Saturday, February 23, 2008

Femicide in Ciudad Juarez and Guatemala City

(Photo credit: jtowns)

How NAFTA figures in (from Intercontinental Cry: "The Femicide in Ciudad Juarez"):

For more than a decade, the cities of Chihuahua and Juarez, near the US-Mexico border, have been killing fields for young women. Over 400 women have been murdered and an additional 4000 women have gone missing since 1993.

As relayed on the Juarez Project website,

“A significant number of victims work in the maquiladora sector - sweatshops that produce for export, with 90% destined for the United States. The maquiladoras employ mainly young women, at poverty level wages. In combination with lax environmental regulations and low tariffs under the North America Free Trade Agreement (NAFTA), the maquiladoras are amassing tremendous wealth. Yet despite the crime wave, they offer almost no protection for their workers. High profile government campaigns such as Ponte Vista (Be Aware), a self defense program, and supplying women with whistles have been ineffective and are carried out mainly for public relations purposes.”
More about femicide in Guatemala and how U.S. policies figure in (from "Femicide in Guatemala" by Risa Grais-Targow,

As the United States and the rest of the world focus their attention on the Middle East, atrocities are taking place in other regions of the world unnoticed by the international community. The violence that ravaged Latin America during the 1980s is not over. A wave of violence is taking place at this moment in Guatemala that is unknown to most of the world. The targets are young women between the ages of 15 and 26, and the murders are taking place primarily in or around the nation’s capital, Guatemala City. The pattern of violence includes sexual assault and physical torture before the women are killed and left in public places. In a country fraught with residual violence from its thirty-year civil war, murders are not front-page stories. This is particularly true when the victims are women, who are not valued by paternalistic Guatemalan society.

In the past three years nearly 1,500 young women in Guatemala have been murdered. Already this year, 257 women have been murdered, with the perpetrators going unpunished.1 In the Mexican border towns of Ciudad Juarez and Chihuahua, a similar pattern of violence against women has caught the attention of international human rights groups and non-governmental organizations. According to a new report by Amnesty International, 370 women have been murdered in Mexico during the last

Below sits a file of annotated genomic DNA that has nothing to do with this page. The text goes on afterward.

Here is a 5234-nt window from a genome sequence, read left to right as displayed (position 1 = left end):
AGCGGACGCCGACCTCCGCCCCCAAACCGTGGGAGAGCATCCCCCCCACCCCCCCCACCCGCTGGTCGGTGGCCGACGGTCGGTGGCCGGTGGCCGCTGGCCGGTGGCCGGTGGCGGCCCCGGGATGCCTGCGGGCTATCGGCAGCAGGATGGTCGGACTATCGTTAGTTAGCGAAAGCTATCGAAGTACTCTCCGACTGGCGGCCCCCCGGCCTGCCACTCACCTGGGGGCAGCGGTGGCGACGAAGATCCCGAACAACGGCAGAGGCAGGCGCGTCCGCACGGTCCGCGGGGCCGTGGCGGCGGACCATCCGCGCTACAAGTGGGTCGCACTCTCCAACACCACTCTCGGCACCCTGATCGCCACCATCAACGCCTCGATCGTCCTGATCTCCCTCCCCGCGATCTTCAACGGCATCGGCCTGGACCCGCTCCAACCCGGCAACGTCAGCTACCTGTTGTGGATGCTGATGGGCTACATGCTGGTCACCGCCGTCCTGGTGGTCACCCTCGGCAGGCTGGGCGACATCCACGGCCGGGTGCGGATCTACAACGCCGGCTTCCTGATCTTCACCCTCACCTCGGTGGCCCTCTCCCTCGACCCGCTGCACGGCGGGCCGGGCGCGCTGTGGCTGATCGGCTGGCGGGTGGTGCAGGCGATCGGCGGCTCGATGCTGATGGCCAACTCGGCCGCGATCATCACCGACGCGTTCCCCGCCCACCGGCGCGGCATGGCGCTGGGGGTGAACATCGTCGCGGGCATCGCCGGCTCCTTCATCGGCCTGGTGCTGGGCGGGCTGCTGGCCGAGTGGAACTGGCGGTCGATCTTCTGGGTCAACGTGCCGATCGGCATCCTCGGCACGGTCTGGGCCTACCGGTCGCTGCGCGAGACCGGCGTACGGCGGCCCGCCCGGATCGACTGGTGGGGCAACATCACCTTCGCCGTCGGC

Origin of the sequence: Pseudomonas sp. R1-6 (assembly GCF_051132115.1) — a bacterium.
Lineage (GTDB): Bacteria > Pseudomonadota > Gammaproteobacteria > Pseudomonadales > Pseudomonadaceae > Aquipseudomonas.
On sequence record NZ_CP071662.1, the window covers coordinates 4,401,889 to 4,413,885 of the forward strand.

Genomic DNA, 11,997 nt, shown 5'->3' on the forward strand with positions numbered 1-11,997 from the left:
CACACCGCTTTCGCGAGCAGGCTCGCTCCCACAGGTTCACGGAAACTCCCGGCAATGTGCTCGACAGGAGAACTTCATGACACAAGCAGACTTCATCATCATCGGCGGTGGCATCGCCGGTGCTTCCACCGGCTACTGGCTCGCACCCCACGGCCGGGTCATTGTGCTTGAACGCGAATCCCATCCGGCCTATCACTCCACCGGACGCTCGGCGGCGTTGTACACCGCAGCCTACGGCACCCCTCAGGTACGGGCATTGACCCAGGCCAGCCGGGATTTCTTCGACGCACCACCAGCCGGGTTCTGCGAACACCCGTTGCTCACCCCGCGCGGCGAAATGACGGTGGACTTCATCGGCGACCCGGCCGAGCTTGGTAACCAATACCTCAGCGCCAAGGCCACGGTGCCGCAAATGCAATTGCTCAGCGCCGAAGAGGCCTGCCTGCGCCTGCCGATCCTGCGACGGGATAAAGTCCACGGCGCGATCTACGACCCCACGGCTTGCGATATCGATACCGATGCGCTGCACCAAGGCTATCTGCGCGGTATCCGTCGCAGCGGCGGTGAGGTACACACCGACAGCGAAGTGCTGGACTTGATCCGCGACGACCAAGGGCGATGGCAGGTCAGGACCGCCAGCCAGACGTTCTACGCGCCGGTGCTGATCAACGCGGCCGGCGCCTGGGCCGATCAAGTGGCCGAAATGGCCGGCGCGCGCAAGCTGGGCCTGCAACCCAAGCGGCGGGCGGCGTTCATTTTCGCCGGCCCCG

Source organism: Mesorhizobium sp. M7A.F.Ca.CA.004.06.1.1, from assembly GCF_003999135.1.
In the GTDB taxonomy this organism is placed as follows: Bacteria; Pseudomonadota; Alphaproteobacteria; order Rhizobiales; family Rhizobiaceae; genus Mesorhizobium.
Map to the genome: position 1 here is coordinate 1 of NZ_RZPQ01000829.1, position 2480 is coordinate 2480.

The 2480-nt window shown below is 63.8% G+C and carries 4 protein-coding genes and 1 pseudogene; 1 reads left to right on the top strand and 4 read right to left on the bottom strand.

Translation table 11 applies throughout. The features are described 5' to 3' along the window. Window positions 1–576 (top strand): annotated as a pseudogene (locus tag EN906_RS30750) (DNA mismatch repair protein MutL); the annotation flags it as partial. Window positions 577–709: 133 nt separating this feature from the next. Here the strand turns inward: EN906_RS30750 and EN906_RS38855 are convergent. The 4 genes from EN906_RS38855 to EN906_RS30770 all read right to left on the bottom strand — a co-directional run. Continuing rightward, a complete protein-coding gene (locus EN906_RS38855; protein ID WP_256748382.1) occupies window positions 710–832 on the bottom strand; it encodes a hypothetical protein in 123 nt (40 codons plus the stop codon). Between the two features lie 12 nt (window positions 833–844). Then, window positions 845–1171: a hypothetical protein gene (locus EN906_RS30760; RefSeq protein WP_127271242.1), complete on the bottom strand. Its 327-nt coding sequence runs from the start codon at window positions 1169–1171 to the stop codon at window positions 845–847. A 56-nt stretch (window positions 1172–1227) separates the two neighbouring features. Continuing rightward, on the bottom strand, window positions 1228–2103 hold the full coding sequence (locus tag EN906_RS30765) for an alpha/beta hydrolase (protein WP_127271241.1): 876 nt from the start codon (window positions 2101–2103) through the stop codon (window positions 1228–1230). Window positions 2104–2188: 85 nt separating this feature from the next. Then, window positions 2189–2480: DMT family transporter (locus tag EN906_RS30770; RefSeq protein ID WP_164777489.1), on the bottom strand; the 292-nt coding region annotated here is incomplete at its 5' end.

ten years.2 Among the responses to the international press on the Mexican killings is a new resolution in Congress (H.Res 466), which calls for the United States government to work with the Mexican authorities in an effort to solve the cases.
This article (in PDF) is a must-read. When I first heard about femicide, via a co-worker, the details were so horrific that I hoped they were the stuff of urban legend. They're not.


Katie said...

It's a drop in the bucket, but what a cool drop:
Women from London and...Ohio, I think?...are bringing this kind of self-defense course to Juarez.

(Totally worth donating to, by the way! I do, ever since I took one of those types of courses.)

Katie said...

Whoops--looks like the video says Tijijuana. Well, I'm almost 100% sure that they're also doing work in Juarez now. Or that another IMPACT-style self-defense place is. I'm sure I've seen "London/Juarez" in e-mails.

Anonymous said...

Deputize and arm young women, semi-auto concealed, patrols in early morning and early evening (when maquiladoras are walking to/fom work, plus a little earlier or later to get the isolation required). Have a fast-response backup team centrally located with each of the four or five decoy women fanned out from the team along main traffic routes. Authorize the women to shoot at the first occurrence of a threatening move, such as a car coming to a stop beside a woman on a traffic overpass and a man getting out. a few dead guys will certainly convice the others that this "sport" is going out of fashion. Because drug cartels control so much of CJ, it is necessary to arm the "potential victims" rather than relying on other kinds of stakeouts - the police are overstressed already. In the "new Mexico," one team of five young women with training and five well-armed backup males with fast vehicles ought to do it.

Anonymous said...

So, what you're saying is the only way to solve this is with more violence. Yeah, you might be right. But then again, where is the money for the training and man-power going to come from?